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275647 Posts in 27717 Topics by 4285 Members Latest Member: - Jason DAngelo Most online today: 171 - most online ever: 429 (November 03, 2007, 04:35:43 AM)
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Author Topic: Anime Fantasy Donjon  (Read 2887 times)

Posts: 729

« on: September 12, 2002, 05:05:23 AM »

This has been kicked around before (back when Donjon was still embriotic as Donjon Krawl), but I've got some things to riff on and ask about:

I've been quite sick this last week, so I've taken off work and rented Anime.  I rewatched a few episodes of the Slayers and discovered a pretty durned cool series called ORPHEN (I believe titled initially something like Sorcerous Stabber Orphen... nice eh?).  It was Orphen that got me thinking about trying to replicate distinctly anime-style magic in a game... and that led me rather handliy to Donjon...  

In Orphen magic always involves some kind of incantation- typically short- and some of the translations sound suspiciously like DONJON power-word-in-name spells.  Its always been problematic trying to replicate an Anime magic user's full arsenal of spells... some only get used one or twice, but all typicaly share certain common thematic elements... like a Donjon spell caster's Words.  

Here is an incomplete Orphen spell list I found online:


And here is a brilliant one for Slayers:


Mechanicly, DONJON can do the job of capturing Anime style action with no real alterations- as players win authorial power, descriptions in the Anime falre can be properly encouraged.  One of the basic assumptions of Donjon is the existence of a distinct 'donjon'- a place where adventures occor- which comes with its own base rating of peril...  for a somewhat less structured, more campaign/quest-oriented game structure, what would a good tweak be?  I was thinking of something as easy as a rating each Episode (since I'm going for a anime series kind of feel, with stand-alone episodes mingled with continuity and backstory episodes) rather than each 'place of danger'...  I can also see a pretty cool way of adventure building based on a very simple GM setup description, then letting Players build the episode with their discovery rolls...

"You are all trecking through the Grey Marrow Forest... not lost exaclty, just not where you want to be.  You are tired.  You are hungry.  You got rained on last night, and your boots are still squishy.  And judging from the clouds hanging out over head, tonight looks pretty wet too.  What are you going to do?"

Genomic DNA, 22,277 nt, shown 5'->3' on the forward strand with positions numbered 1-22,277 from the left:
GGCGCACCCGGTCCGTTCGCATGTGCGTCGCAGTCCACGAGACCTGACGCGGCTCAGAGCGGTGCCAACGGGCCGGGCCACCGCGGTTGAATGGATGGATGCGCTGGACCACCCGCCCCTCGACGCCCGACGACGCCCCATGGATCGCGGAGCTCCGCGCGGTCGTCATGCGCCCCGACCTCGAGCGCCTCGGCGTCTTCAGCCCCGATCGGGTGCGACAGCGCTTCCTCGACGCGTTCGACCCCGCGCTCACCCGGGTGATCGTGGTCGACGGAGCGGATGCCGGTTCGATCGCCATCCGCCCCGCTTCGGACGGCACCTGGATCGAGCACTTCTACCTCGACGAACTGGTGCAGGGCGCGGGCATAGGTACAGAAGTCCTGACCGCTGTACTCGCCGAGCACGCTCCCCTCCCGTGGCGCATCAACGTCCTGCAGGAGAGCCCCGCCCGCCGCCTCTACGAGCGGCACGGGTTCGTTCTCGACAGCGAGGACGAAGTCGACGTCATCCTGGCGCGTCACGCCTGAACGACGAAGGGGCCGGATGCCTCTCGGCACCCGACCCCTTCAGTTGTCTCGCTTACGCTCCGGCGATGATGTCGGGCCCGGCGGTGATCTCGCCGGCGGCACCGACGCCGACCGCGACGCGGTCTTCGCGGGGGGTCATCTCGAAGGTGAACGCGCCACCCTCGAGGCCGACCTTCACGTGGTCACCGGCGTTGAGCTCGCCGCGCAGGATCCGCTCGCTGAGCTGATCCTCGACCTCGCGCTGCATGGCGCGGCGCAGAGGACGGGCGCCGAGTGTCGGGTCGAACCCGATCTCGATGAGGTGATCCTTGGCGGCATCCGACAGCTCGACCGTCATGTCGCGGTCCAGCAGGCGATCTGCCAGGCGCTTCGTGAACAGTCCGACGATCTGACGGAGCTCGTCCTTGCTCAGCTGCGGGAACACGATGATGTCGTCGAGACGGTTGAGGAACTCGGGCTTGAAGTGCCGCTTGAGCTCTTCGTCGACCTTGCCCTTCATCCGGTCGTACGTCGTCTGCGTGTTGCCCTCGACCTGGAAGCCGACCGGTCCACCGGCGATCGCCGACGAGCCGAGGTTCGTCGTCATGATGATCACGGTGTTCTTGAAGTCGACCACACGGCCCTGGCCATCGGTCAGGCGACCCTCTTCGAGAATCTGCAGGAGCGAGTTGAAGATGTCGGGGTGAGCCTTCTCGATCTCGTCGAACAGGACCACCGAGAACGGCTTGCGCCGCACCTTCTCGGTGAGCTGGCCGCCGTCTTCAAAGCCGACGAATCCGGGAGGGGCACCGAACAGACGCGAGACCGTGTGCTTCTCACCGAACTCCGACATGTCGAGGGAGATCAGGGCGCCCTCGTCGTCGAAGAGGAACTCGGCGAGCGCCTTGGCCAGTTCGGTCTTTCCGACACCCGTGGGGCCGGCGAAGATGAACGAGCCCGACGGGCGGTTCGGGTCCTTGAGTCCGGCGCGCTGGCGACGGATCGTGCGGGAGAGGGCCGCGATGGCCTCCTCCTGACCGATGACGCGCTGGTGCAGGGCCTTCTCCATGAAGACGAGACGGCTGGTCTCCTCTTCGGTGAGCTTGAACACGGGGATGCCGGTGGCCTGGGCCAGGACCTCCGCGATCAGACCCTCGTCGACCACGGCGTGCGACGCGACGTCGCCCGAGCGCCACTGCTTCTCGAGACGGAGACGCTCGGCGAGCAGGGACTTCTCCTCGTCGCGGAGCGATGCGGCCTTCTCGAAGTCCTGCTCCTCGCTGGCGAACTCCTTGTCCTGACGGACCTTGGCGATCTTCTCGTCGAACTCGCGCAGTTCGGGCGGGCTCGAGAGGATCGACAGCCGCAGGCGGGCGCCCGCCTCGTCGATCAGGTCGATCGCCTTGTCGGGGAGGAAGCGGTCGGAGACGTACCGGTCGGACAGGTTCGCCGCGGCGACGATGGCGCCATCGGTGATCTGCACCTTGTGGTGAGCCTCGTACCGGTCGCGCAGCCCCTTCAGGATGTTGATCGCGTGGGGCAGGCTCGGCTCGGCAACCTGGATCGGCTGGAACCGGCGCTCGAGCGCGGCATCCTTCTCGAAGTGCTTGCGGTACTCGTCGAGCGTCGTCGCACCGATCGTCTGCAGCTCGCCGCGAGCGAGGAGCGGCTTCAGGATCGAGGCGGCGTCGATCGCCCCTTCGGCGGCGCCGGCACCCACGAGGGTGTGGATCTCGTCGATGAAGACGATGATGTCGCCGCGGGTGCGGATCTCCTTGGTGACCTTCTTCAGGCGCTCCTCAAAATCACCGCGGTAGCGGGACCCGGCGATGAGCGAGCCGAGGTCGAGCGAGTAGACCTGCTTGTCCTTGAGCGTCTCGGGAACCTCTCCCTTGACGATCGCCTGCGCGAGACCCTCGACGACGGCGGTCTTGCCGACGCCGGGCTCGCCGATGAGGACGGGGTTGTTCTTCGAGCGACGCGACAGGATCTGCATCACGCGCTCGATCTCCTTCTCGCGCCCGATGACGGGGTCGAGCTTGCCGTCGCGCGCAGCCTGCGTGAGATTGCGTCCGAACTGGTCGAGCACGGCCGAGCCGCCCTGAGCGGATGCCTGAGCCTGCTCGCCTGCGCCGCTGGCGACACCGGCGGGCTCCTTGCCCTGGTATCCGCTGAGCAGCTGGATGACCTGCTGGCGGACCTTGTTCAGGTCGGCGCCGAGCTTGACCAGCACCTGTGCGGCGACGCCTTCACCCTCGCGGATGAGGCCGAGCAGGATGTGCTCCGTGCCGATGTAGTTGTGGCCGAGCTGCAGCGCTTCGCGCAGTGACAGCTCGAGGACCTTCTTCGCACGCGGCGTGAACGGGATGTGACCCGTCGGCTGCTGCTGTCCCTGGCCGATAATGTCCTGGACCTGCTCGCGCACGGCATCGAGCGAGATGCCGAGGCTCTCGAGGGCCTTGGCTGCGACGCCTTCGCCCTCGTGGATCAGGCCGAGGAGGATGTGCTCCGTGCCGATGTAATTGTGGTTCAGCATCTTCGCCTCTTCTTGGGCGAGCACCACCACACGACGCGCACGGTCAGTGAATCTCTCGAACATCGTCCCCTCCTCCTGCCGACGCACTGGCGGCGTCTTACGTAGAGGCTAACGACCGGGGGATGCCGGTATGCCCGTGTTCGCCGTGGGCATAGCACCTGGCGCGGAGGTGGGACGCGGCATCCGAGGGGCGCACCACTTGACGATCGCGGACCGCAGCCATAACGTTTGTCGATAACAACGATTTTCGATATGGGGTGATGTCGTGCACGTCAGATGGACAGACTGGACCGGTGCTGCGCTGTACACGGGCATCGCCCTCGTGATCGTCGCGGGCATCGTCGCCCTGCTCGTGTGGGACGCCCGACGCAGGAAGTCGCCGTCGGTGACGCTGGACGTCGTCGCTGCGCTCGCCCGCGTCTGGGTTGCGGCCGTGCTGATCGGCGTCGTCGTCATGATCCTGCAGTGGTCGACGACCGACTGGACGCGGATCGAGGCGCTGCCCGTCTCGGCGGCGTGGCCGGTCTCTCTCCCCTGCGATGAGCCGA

Its a good bet that some smart-guy is going to try and percieve a village or town somewhere near by... and right there you have your Episode intro.  Now what's up with this town?  Unlike normal Donjon, the town itself might hold the Episode's peril... or a single person they neet there might... or the Town might lead them handily to whatever trouble the GM decides to dredge up fro his Notebook of Doom.

As for rating Episode Level...   I was thinking that a given episode's level would reflect the amount of Series Continuity, Character Backstory, and overt Peril seen in it.  Characters could go from a real trial by fire as their old nemisis tries to resurect a demon god and destroy the world while holding their estranged families hostage and being allied with one of their lovers-turned-evil all the way down to a simple romb involving drunken goblins under a local monestery.  Revealing the Episode Level to the players before play begins is sort of like a teaser preview of the coming episode... if it is loaded with Backstory and Continuity, then the characters are in for a beating... if it is low, then they are more free for wacky action and humor.  

These ideas are immature at best... comments?  Suggestion?
Clinton R. Nixon
Posts: 2624

« Reply #1 on: September 12, 2002, 05:53:03 AM »

I think you're on the right track here. As Ron said long ago, "I thought Donjon was anime D&D, for all intents and purposes." He's right - and this is from the guy who's seen about 90 seconds of anime total in his entire life.

As for your concepts about Episode Level - they sound great. In fact, if you really work on the concept of "Donjon unleashed," feel free to write all this up as a mini-supplement. One thing: the Donjon Level not only determines the difficulty of tasks for the characters, but it also determines how "flashy" they are. In other words, characters will be able to leap higher, jump further, run faster, cast better, and do more crazy stuff on lower Donjon Levels.

Clinton R. Nixon
CRN Games
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